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Small Farmer's Journal
PO Box 1627
Sisters, Oregon 97759
800-876-2893
541-549-2064
agrarian@smallfarmersjournal.com
Mon - Thu, 8am - 4pm PDT

Peach
Peach

Fig. 1660

Cyclopedia of American Horticulture by L. H. Bailey, 1901

Editor’s Note: It is strongly suggested that the reader research modern organic remedies as alternatives to the listed afflictions of the Peach tree. SFJ

The Peach is essentially a luxury. Its cultivation is attended with much risk. The areas in which it can be grown with success are scattered, particularly in the northern states. The Peach is tender to frost, and the liability of the buds and blossoms to injury constitute the greatest risk in the growing of the fruit. Strangely enough these risks of frost are greater in the South than in the North, because the buds are likely to be swollen by the “warm spells” of the southern winter, and to be killed by sudden freezes. In the northeastern states the Peach areas are determined chiefly by mildness of winter temperature. They lie near large bodies of water, in which places the temperature is considerably ameliorated. In close proximity to the seacoast the winds are usually too strong to allow of the growing of Peaches, but some distance inland and on the margins of the Great Lakes and other interior bodies of water, the fruit may be grown without difficulty. While Peaches are grown over a very large range of country in the United States, still the great commercial regions are relatively few. One of these regions lies in proximity to the southernmost members of the Great Lakes, particularly along the southeastern part of Lake Ontario in New York and Canada, along the southern shore of Lake Erie and on the eastern shore of Lake Michigan. In this latter belt, known as the Michigan “fruit belt,” the Peach reaches its highest northern limit in the eastern states, being grown with profit as far north as Grand Traverse, on the 44th parallel. Another large area begins near Long Island Sound, in Connecticut, and follows the seaboard as far south as the southern part of the Chesapeake peninsula and extending approximately one hundred miles inland. In the southern Atlantic states there is another commercial Peach area, comprising the upper lands of Georgia, Alabama and adjacent states. Farther south than this, where the soil does not freeze to the depth of the roots, the root-knot disease, caused by a nematode worm, is so serious as often to interfere with the raising of the crop. In this southern part, also, the old-time varieties of Peaches do not thrive to perfection, but some of the Chinese types are now giving good satisfaction. Another large Peach-growing area lies in southern Illinois, extending westward across Missouri and into Kansas. Eastern Texas has also developed a large commercial peach-growing business. Part of western Colorado is now becoming known as a peach country. Nearly the whole of California, except the mountains, is admirably adapted to the Peach, and the fruit is grown there on a large basis. There are isolated places all over the United States in which Peach growing is profitable, but the above outline designates the areas of largest commercial importance at the present time.

Peach

Fig. 1661

In regions that are too cold for the normal development of the Peach, the tree may be grown with some satisfaction by laying it down in winter. For this purpose the tree is usually trained with a thin or rather flat top so that it will lie upon the ground when the tree is bent over. When the tree is to be laid down, earth is dug away from the roots on one side, the ball of earth which holds the roots is loosened somewhat, and the tree is bent over until it reaches nearly or quite the level of the ground. It may remain in this position without covering, being protected by its proximity to the earth and by the snow which drifts into the top; or sometimes the tree is covered with litter or even with earth — if with litter, care must be taken that mice do not nest therein and gnaw the trees.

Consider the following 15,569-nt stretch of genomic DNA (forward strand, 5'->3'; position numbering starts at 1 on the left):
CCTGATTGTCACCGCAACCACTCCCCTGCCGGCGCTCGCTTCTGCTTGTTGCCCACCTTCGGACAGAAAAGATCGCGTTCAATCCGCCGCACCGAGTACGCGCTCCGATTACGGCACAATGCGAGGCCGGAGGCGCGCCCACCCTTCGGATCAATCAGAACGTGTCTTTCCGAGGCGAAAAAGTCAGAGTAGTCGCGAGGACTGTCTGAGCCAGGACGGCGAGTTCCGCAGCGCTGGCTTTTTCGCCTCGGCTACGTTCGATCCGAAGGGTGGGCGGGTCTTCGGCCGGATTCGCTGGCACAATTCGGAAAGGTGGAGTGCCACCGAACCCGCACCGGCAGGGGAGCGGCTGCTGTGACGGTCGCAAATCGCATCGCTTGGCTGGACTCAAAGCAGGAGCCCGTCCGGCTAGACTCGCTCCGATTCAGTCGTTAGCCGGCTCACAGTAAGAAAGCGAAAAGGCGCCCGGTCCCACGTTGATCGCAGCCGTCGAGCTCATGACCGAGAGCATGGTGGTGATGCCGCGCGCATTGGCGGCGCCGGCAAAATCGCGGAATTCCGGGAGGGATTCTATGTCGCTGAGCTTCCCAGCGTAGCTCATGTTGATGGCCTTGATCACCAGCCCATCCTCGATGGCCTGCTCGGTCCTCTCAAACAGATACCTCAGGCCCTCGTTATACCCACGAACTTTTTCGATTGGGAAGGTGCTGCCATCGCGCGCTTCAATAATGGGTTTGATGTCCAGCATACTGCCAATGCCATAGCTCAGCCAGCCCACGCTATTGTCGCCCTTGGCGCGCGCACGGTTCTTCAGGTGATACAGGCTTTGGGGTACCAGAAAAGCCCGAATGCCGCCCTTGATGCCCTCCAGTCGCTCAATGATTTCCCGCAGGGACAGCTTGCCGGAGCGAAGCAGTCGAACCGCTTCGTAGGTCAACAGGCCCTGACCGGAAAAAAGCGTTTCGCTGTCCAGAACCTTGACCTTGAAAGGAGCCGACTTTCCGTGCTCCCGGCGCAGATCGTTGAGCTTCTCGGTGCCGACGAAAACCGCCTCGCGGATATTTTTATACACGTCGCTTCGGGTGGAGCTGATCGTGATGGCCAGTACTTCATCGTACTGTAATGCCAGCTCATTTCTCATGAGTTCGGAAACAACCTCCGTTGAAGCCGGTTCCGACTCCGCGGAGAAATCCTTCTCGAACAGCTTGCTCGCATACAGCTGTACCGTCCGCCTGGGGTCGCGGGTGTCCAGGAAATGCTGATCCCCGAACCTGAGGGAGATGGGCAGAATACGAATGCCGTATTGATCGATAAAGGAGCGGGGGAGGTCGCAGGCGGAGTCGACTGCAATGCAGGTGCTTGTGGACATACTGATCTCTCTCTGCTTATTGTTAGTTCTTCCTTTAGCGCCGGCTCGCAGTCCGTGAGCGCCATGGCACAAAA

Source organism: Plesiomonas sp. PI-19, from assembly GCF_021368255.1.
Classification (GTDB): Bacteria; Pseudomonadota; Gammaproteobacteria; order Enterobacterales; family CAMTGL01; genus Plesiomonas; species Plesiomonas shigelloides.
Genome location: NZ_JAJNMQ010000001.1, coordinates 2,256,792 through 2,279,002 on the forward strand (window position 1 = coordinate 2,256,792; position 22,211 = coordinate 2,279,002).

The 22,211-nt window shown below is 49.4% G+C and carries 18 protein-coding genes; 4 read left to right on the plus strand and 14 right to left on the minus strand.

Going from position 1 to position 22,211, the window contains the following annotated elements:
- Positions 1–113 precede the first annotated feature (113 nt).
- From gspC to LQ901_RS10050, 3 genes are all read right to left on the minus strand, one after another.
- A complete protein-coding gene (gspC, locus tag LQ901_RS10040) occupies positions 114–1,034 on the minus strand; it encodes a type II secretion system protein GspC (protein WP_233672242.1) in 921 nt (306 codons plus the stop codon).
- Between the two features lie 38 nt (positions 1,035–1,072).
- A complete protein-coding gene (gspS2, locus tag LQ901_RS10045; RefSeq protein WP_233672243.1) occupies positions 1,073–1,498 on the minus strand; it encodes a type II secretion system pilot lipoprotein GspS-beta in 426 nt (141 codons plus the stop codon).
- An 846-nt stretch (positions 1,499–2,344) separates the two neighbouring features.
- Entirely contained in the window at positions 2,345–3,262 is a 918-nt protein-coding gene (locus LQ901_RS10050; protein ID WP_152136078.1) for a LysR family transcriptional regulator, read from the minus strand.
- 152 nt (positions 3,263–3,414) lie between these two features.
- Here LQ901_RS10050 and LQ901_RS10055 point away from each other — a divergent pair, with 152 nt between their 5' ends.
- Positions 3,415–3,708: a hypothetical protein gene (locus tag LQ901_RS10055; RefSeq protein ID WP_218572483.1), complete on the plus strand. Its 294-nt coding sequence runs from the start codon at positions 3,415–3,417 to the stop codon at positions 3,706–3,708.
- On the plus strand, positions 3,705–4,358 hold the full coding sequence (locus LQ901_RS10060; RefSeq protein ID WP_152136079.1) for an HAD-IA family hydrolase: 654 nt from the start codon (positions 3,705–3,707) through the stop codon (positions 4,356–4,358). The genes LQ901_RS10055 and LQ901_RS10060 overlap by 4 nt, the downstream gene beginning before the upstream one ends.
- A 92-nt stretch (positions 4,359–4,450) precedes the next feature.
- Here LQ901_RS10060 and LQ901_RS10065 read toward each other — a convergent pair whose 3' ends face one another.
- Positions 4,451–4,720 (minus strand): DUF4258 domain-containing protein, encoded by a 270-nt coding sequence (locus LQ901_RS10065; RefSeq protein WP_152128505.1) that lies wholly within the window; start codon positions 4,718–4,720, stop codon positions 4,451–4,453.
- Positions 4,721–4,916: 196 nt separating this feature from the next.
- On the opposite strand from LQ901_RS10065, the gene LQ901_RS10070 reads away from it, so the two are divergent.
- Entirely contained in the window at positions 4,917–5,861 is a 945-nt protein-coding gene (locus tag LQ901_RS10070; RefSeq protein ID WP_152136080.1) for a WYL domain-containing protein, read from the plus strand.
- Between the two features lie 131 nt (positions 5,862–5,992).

Peach

Fig. 1662

Although the Peach has many forms, it is all one species, Prunus Persica. See Prunus. It is probably native to China, but it has been in cultivation from the earliest times, and it came into Europe by way of Persia, whence the name Persica, and also Peach. From this Persian-European source have come the common Peaches of the United States. These Peaches do not thrive well in the extreme south, however. In more recent years introductions have been made directly from China, and these types, of which the Honey (Fig. 1661) is the chief example, thrive well in the far south. Still another type of Peach, which is hardy and productive in the South, is the Indian type sometimes called the “native peach.” This is probably derived from the Peaches which the early Spaniards brought into North America. It has run wild over a wide range of country in the South. As early as 1812 the botanist Nuttall found Peaches growing wild as far west as Arkansas. Still another type of Peach is the Peen-to, or the flat Peach of China. This is adapted only to the extreme southern part of the country, thriving well in the northern part of the citrous belt. It is much too early-blooming for even the middle south. It is a very early Peach, much flattened endwise so that it has the shape of a very flat apple. (Fig. 1660.) It has been described as a distinct species, Prunus platycarpa, but there is every reason to believe that it is only a modified form of the ordinary Peach species. Price (Bulletin 39, Texas Experiment Station) divides all Peaches which are known in North America into five general groups: (1) The Peen-to or flat Peach race, comprising the variety known as the Peen-to (Fig. 1660), and also the Angel and Waldo; (2) the South China race, with oval, long-pointed fruit with deep suture near the base, represented by the Honey (Fig. 1661); (3) the Spanish or Indian race, with very late, yellow, firm, often streaked fruit, represented by various southern varieties, as the Cabler (Fig. 1662), Columbia, Galveston, Lulu, Texas and Victoria; (4) the North China race, with large, mostly cling or semi-cling fruit and very large, flat leaves, represented by the Chinese Cling, Elberta (Fig. 1663), Mamie Ross, Smock and Thurber; (5) the Persian race, including the common varieties of the mid- country and the North, as Crawford (Fig. 1664), Oldmixon, Salway, and the like. The varieties of Peaches are many, although less numerous than those of apples. An inventory of 73 catalogues of American nurserymen, in 1900, showed 291 varieties on the market.